Opening the Black Box:
Telling the Story of a Genomic Diagnosis

For most of us, the journey to a genomic diagnosis, from initial consultation to delivery of the test results, is a black box. Samples enter through one side and out the other side an answer (hopefully) emerges.

Here, through a series of short video conversations, we follow the journey of Karen Lettington and her son George as they are enrolled in the 100,000 Genomes Project, searching for answers to George’s significant healthcare challenges.

We learn about the typical stages of a diagnosis and hear from Karen’s geneticist, Dr Meriel McEntagart from St George’s Hospital NHS Trust in London. Laboratory technicians from Illumina then explain what happens to the blood samples of Karen and her family once they arrive at their laboratories so they can be DNA sequenced before being analysed and interpreted by the bioinformatics and clinical team at Congenica. We then hear from Karen and Meriel again to understand more about what it means to the family when George is diagnosed with a mutation in the gene VAMP2.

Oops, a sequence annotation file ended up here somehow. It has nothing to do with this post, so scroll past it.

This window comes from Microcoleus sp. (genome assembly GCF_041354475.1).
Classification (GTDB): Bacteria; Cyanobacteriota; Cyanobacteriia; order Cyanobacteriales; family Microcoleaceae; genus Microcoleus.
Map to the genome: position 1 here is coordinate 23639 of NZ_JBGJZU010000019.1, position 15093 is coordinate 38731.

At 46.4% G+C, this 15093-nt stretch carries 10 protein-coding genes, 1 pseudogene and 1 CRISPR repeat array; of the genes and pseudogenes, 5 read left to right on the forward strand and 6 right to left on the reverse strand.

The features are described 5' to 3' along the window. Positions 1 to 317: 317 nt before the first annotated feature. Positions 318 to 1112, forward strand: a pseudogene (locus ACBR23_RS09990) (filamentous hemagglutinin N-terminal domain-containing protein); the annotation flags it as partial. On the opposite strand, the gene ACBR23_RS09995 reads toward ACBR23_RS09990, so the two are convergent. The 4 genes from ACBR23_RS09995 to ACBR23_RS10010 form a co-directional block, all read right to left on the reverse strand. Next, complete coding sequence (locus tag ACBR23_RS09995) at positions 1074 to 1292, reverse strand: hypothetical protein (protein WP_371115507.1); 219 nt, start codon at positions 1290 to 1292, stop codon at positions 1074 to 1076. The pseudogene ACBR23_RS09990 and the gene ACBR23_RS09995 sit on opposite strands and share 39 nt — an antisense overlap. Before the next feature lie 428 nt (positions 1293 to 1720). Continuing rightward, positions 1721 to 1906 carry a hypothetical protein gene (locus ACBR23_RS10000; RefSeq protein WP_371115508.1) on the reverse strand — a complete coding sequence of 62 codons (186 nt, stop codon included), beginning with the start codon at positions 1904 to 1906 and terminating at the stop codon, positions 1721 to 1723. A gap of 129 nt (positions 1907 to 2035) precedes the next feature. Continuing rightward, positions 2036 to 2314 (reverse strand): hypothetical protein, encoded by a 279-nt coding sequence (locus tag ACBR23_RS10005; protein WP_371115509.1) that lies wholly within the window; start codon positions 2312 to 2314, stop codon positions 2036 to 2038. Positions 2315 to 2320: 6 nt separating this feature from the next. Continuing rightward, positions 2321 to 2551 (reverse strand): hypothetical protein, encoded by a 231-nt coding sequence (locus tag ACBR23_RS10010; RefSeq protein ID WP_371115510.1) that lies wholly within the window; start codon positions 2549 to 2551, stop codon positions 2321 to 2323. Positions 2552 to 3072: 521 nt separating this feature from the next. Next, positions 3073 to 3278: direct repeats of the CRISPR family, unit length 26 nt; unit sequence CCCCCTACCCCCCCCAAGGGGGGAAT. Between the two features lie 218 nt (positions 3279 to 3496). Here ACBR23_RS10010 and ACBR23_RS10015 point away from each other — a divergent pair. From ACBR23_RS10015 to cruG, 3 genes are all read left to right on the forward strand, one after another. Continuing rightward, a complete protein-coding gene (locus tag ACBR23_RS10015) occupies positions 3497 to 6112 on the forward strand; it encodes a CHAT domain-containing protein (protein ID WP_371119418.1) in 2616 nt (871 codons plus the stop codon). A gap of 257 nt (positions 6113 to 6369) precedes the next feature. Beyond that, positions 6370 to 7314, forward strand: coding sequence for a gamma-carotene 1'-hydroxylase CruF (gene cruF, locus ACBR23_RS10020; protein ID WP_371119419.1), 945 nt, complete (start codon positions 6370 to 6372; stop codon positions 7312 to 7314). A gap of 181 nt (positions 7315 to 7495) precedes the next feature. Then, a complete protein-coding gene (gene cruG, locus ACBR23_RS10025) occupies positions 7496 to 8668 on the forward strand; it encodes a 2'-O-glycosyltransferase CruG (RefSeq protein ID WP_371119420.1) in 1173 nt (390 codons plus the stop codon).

Read the many inspiring stories shared by rare disease patients and their families to learn more about the impact genomics is already having for people with rare genetic disorders.

George’s Diagnostic Odyssey

Chapter One

Karen discovers that her son, George, has a significant healthcare challenge

Chapter Two

Karen has a consultation with consultant geneticist, Dr Meriel McEntagart, and is enrolled into the 100,000 Genomes Project

Chapter Three

DNA is isolated from Karen’s family’s blood samples and prepared for sequencing

Chapter Four

Karen’s family’s DNA is sequenced in preparation for analysis

Chapter Five

Karen’s family’s genomes are analysed

Chapter Six

Karen’s family’s genomes are interpreted for a genomic cause

Chapter Seven

Karen and Meriel discuss the genomic findings for George

Chapter Eight

Karen uses her family’s diagnosis to reach out to other families around the world to investigate George’s disorder further
Congenica is a proud member of IRDiRC, fully supporting the consortium’s vision of enabling all people living with a rare disease to receive an accurate diagnosis, care and available therapy within one year of coming to medical attention.

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